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Nuevo Lobby African-American lobbyists have the Washington Government Relations Group, but Latino K Streeters haven’t had any association representing their interests — until now. Estuardo Rodriguez Jr., counsel on media and communications at the Raben Group, a Latino government relations firm, recently launched the Hispanic Lobbyists Association Inc. Rodriguez, a former media relations manager for the Congressional Hispanic Caucus, says the association will serve as a mentor to Hispanics interested in government advocacy. “The myth behind lobbying serves as almost a red herring to a young attorney or Hill staffer to get into this line of work,” says Rodriguez. “They assume it’s all about who you know. A lot of it [the work] is substantive and goes beyond who you know.” Rodriguez says 70 Hispanic lobbyists are members of the association, and the group is preparing to elect a board. — Joe Crea
Stuck in Neutral Someone at the Glover Park Group, a Democratic lobby shop, is not drinking the progressive Kool-Aid, according to MoveOn.org, a liberal advocacy organization. Glover’s verboten move? Signing up Verizon Services Corp. as a client to “monitor legislative developments relating to” the telecom bill introduced in the Senate. Progressives say broadband operators, such as Verizon, have plans to turn the Internet into a cable system with operators deciding what fees, in addition to normal access rates, can be tacked on to content and service providers. MoveOn and the tech community have been urging lawmakers to support legislative efforts to enshrine the principle of Internet freedom in law. MoveOn has criticized Glover Park for working with Verizon and partnering with Public Opinion Strategies, a Republican firm, to highlight a poll that shows little public support for so-called net neutrality. MoveOn says the poll is false, and in a Sept. 21 e-blast, it urged supporters to contact Glover Park partners Amy Phee or Joe Lockhart, ex-President Bill Clinton’s former press secretary, to criticize the firm for “pushing a corporate agenda that hurts the public.” Adam Green, civic communications director at MoveOn.org Civic Action, says his organization wanted to put Glover on notice: “It’s wrong to use their credibility as Democratic consultants to make a very bogus Verizon poll look legitimate.” Green says MoveOn has not discussed the matter with other Glover Park clients, including Nextel Communications Inc., the Major League Baseball Players Association, and Warner Music Group Corp., though the e-mail was sent to a handful of Glover clients, which Green declined to identify. Calls to Lockhart and Joel Johnson, another Glover Park partner, went unreturned. Verizon spokesman David Fish says the noise generated by MoveOn is a “diversion from the real issue.” — Joe Crea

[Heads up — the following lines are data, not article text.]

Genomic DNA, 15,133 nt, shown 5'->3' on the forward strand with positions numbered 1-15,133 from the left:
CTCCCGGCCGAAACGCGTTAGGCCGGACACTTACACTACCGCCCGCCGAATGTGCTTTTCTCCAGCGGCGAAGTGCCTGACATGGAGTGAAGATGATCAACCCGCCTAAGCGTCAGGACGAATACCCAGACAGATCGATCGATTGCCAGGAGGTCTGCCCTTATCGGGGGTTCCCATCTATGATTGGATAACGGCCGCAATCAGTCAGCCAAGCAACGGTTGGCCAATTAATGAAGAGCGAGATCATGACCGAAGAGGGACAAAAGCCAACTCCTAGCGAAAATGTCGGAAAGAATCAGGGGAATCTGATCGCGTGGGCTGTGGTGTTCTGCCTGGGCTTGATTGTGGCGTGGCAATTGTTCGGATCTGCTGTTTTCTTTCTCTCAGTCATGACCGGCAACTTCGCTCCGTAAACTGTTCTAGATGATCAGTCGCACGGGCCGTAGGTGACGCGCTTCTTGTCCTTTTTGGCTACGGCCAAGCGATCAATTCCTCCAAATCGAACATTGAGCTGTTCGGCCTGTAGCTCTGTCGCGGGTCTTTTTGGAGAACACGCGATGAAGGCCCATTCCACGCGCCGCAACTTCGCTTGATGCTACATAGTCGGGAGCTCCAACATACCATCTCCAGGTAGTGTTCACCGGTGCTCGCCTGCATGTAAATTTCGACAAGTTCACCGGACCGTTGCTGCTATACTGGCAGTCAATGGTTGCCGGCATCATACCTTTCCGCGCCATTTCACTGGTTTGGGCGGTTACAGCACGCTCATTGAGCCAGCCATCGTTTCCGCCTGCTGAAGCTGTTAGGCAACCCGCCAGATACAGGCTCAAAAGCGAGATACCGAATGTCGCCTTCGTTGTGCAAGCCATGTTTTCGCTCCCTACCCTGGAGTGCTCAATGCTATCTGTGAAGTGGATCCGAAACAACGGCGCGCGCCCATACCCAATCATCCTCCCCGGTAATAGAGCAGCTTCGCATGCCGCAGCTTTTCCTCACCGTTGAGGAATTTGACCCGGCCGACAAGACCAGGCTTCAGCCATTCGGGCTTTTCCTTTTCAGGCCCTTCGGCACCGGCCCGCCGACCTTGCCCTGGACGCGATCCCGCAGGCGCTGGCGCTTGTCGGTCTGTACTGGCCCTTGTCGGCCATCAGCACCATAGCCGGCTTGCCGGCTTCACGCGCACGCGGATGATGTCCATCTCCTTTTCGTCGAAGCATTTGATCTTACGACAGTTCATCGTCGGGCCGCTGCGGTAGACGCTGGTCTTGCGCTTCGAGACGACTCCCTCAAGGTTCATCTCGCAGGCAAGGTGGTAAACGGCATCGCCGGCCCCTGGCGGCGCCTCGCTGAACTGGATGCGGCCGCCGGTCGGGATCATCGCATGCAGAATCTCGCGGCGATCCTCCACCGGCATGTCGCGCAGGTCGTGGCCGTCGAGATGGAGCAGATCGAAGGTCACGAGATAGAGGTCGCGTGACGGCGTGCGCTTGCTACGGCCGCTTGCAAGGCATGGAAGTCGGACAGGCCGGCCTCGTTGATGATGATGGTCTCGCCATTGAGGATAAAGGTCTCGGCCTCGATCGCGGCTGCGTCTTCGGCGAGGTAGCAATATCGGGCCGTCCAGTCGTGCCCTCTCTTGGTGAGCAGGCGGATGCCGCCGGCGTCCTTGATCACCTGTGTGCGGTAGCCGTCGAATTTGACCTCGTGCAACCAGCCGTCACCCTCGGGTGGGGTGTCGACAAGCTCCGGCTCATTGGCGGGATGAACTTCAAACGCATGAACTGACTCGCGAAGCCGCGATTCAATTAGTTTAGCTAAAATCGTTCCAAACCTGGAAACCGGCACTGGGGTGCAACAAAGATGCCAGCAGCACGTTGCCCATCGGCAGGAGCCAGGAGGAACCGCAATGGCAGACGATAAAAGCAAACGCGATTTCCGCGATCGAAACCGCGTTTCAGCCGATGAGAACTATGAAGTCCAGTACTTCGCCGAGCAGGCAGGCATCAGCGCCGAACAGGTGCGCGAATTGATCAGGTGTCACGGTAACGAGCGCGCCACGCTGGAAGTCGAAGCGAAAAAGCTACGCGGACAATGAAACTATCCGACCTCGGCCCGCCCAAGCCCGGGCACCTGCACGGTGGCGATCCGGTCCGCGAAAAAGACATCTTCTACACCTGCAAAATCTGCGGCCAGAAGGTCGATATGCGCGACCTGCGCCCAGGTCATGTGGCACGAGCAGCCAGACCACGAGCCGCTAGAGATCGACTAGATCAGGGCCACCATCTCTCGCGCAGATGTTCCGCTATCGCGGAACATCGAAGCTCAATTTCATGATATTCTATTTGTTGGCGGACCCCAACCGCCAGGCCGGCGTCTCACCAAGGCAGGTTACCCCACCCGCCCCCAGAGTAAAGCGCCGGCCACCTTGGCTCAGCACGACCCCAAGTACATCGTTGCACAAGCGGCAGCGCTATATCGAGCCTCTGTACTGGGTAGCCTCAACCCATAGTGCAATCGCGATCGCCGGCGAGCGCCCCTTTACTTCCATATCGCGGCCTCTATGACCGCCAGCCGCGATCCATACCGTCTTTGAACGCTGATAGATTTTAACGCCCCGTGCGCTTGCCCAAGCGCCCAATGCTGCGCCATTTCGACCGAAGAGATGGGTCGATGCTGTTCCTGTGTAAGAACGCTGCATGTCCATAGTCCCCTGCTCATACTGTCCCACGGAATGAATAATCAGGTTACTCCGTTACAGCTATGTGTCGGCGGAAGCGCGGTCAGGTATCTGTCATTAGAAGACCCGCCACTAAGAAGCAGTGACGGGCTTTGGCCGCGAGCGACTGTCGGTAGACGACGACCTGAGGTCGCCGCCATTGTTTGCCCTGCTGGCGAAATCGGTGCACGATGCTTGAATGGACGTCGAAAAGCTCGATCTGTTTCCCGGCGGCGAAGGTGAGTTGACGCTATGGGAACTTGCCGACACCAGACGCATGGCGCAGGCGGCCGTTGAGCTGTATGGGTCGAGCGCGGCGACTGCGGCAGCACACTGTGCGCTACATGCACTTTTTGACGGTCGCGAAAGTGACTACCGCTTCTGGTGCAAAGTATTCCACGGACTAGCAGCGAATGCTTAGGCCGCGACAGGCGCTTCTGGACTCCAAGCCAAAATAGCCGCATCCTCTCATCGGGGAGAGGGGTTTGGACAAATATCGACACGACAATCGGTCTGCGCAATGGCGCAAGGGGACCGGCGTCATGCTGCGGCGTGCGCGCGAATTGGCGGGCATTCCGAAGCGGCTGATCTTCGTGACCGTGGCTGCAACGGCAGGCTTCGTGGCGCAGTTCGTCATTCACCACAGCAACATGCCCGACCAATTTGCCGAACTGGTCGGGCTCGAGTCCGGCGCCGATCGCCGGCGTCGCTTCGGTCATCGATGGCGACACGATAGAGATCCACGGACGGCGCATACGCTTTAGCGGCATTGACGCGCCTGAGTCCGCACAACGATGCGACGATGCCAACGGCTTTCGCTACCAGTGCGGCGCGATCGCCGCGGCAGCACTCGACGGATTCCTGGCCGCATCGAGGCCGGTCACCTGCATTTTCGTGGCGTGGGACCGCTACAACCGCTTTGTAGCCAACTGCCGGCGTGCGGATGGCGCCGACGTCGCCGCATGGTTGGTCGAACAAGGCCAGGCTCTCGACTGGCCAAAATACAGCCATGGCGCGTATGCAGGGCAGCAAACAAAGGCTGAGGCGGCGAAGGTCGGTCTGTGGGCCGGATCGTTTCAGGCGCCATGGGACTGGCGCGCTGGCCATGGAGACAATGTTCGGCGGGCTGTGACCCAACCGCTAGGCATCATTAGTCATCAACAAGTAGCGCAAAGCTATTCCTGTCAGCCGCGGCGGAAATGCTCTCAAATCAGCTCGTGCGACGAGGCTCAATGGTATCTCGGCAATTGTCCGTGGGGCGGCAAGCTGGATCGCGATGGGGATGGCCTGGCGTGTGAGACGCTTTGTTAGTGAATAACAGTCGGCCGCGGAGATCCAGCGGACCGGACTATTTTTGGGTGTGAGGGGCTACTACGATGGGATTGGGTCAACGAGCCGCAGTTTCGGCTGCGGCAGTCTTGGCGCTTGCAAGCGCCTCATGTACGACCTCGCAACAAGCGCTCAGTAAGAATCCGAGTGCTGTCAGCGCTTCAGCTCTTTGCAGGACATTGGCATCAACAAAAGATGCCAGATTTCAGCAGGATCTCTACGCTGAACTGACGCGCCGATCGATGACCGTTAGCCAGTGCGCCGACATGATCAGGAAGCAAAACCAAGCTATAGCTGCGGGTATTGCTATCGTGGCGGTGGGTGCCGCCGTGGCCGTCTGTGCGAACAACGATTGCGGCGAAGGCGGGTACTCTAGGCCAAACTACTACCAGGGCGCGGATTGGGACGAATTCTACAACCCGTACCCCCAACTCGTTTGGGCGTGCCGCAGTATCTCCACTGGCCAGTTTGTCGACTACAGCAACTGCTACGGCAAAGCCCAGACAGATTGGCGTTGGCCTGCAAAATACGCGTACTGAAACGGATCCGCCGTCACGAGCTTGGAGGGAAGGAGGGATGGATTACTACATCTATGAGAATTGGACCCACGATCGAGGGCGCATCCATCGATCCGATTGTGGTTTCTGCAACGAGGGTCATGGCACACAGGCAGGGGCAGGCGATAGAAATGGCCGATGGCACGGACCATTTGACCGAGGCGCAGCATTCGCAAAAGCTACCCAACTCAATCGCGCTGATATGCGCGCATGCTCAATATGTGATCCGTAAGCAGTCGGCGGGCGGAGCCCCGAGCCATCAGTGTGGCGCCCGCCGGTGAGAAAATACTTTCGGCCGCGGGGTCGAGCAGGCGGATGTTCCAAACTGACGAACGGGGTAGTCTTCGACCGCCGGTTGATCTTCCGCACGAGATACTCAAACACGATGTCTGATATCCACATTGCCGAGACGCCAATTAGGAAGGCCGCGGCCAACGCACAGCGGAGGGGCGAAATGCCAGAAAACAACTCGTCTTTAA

Just Blog It How much money do you make? Too modest to tell? Well, if you’re a congressional staffer, it’s not too much of a secret anymore. A lighthearted blog about movers, shakers, and moneymaking in the D.C. public affairs arena is up and running, thanks to Adam Kovacevich, assistant vice president at Dittus Communications, a D.C. public affairs and communications firm. Potomac Flacks is Kovacevich’s first run at joining the blogosphere, and he’s already hip to what people really want to know: Why does a White House press secretary wear that white shirt and maroon-colored tie one day and a bubbly pink shirt and light-blue tie another? Is it Tony Snow’s mood that’s reflected in his colorful attire or his boss’s? Kovacevich’s cheery highlights are a step away from some of the more serious sites, he says. His link to the salaries of all Senate press secretaries got a whopping 1,200 hits when he first posted it. (He gets an average of 200 hits a day to his site.) Though joining the blogosphere has proved to be an enjoyable venture for Kovacevich, it’s all part of an effort to get Dittus Communications folks more familiar with the type of work they perform for their clients. “We’ve helped numbers of clients with blogging strategies and have created an in-house team dedicated to helping clients create their blogs. It was an effort to better understand the blogosphere.” — Osita Iroegbu

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